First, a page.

I had not realised that the times of the Met Éireann inland lakes weather forecasts, broadcast by the Coast Guard on VHF, had been changed. The times are now
MRCC Dublin, to whom I am grateful for confirming the new times, says
Standby on VHF Channel 16 for your local working channel.
In bygone days the Lough Derg and Lough Ree forecasts were five minutes apart, but now the initial call on Channel 16 is at the same time everywhere.
I found the new 10:15 broadcast to be particularly convenient.
However, one aspect in which I thought the Met Éireann forecasts (also available here) less useful than those from other sources (eg Windguru) is the absence of a forecast for wind gusts. On several occasions this year, the gusts were (a) almost continuous and (b) much stronger than the forecast wind speed. They thus had more influence on our trip planning than did the base wind speed. It would be nice if Met Éireann, and thus the Coast Guard, could include a forecast for gusts.
The hirers’ training materials I mentioned here give good advice about rough weather on lakes but, after seeing several hire boats cross Lough Ree in weather that kept us in harbour, I wondered whether the lakes forecasts are readily available to hirers. If they’re not, perhaps they could be transmitted daily by text message?
I should stress that I did not hear of any accidents caused by stress of weather, but some folk may have had uncomfortable trips.
Posted in Extant waterways, Ireland, Irish inland waterways vessels, Modern matters, Operations, Safety, Shannon, Tourism, Water sports activities, waterways, Waterways management, Weather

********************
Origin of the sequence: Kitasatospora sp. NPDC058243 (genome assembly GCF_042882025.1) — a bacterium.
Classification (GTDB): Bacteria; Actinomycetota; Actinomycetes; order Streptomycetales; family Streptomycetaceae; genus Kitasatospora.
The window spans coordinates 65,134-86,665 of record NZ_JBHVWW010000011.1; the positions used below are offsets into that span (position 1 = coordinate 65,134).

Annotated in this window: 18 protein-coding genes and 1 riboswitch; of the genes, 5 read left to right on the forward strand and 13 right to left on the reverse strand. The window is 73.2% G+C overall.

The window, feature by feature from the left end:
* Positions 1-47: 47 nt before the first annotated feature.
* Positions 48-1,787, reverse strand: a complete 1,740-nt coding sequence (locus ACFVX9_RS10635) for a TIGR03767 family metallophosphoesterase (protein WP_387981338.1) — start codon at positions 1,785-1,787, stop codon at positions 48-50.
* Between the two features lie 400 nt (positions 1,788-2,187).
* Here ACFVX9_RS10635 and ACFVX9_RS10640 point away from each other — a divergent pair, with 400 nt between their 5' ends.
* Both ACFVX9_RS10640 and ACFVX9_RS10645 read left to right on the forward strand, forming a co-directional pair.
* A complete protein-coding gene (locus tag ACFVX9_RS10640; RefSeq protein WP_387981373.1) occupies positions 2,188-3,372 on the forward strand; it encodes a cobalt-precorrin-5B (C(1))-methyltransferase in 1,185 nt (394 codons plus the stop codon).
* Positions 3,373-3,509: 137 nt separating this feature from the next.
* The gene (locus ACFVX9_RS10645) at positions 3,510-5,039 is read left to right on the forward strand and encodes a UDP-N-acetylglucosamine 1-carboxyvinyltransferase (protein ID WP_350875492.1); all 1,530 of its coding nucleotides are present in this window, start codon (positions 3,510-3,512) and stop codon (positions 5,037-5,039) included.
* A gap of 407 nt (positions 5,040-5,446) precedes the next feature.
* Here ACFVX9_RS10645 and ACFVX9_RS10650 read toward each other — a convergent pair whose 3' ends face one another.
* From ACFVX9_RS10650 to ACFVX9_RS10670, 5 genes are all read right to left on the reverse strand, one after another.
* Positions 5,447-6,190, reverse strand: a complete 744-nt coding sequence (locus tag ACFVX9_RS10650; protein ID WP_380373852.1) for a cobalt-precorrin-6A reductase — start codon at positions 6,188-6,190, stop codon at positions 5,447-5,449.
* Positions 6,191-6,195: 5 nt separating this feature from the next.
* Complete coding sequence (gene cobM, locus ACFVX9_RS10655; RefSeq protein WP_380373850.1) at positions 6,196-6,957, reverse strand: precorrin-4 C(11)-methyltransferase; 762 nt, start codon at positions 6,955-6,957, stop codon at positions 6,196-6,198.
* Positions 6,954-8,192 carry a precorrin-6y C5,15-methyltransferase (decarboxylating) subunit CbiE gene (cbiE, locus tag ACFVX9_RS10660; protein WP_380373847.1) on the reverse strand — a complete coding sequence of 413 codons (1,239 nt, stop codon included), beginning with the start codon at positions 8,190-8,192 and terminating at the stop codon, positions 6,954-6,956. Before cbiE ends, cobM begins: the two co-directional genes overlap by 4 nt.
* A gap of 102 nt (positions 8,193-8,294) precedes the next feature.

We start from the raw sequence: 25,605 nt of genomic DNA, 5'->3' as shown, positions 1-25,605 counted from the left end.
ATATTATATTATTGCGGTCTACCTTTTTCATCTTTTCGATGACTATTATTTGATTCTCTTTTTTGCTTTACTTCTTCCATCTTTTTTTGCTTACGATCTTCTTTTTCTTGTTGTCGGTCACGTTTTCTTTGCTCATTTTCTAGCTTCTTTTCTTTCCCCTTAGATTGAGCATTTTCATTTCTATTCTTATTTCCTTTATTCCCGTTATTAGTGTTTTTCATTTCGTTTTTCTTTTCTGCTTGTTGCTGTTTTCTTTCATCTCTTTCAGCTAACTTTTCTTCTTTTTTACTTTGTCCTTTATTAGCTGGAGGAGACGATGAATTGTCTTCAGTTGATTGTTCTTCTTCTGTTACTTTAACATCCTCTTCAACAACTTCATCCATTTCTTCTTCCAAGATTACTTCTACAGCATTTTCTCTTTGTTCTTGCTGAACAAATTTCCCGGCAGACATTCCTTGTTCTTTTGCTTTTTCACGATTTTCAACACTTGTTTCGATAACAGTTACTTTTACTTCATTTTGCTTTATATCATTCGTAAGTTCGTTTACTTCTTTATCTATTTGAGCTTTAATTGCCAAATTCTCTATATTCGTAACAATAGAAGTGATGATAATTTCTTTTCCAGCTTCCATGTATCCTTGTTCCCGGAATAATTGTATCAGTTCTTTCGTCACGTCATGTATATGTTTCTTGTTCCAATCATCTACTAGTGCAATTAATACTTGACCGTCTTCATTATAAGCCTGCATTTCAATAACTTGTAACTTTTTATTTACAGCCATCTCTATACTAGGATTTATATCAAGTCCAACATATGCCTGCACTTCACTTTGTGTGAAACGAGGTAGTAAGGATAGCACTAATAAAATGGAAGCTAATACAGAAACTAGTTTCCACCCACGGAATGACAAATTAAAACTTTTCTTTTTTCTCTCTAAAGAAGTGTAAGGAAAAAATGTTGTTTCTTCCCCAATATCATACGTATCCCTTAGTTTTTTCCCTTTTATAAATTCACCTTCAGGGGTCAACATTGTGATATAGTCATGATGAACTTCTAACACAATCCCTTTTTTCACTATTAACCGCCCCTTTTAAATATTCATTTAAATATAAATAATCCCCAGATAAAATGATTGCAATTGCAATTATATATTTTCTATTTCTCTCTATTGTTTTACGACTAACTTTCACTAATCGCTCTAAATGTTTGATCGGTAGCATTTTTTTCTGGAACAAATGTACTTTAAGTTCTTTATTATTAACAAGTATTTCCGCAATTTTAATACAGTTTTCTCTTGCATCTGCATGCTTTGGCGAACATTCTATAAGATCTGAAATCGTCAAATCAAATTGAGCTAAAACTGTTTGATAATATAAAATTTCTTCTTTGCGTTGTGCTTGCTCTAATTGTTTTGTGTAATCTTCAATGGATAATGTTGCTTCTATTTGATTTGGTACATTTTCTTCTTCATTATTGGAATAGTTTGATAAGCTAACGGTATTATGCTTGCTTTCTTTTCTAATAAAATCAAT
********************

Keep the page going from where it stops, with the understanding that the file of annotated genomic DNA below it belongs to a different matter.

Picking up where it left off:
Tagged Coast Guard, forecast, inland lakes, Met Éireann, Shannon, VHF, weather, windguru
I had been thinking that it was rather a windy summer on the Shannon, and Met Éireann’s seasonal summary [select Year 2015 and Period Summer 2015 here to get a PDF] supports that view:
Seasonal wind speeds were the highest in at least six years at the majority of stations with records of up to 41 years exceeded at Shannon Airport (mean wind speed of 9.9 knots (18km/h)). Seasonal mean wind speeds ranged from 5.9 knots (11km/h) at Mullingar, Co Westmeath (its windiest summer in 11 years) to 13.8 knots (26km/h) at Mace Head, Co Galway (its windiest summer in 7 years).
Gale-force winds were reported on 9 days, with four of these days (June 1st, June 2nd, July 17th and August 3rd) reporting severe gales. Malin Head reported the seasons highest 10-minute mean wind speed and highest gust on June 1st with 47 knots (87 km/h) and 65 knots (120km/h), respectively, both the highest reported since the summer of 1988.
But what has caused this excess of wind? The learned Tyler Cowen reports today that there has been a shortage of wind in the Americas and that the amount of electricity generated by some wind farms has fallen.
Clearly, therefore, the missing American wind has ended up in Ireland, and the method of transmission is undoubtedly by the wind farms themselves. Just as the wind is caused by the waving of trees, so too is wind caused by the turbines of wind farms. And while American wind farms are set to blow, ours must be set to suck, thereby bringing American wind to Ireland.
They can have it back any time they like.
Posted in Ashore, Economic activities, Engineering and construction, Extant waterways, Ireland, Shannon, waterways, Weather
Tagged gale, Met Éireann, science, Shannon, turbine, Tyler Cowen, weather, wind, wind farm
I pointed out some time ago that, in the Dáil on 16 October 2013, Jimmy Deenihan said:
The [budgetary] provision will enable Waterways Ireland to deliver on its core activities and targets, which include keeping the waterways open for navigation during the main boating season and promoting increased use of the waterways resource for recreational purposes.
That was the first time I noticed the suggestion that, in effect, boating in winter might be de-emphasised, as it were; the idea is followed up in the current draft of the Waterways Ireland Corporate Plan 2014–6. The proposal receives some support from the figures for Shannon traffic in the first three months of 2014.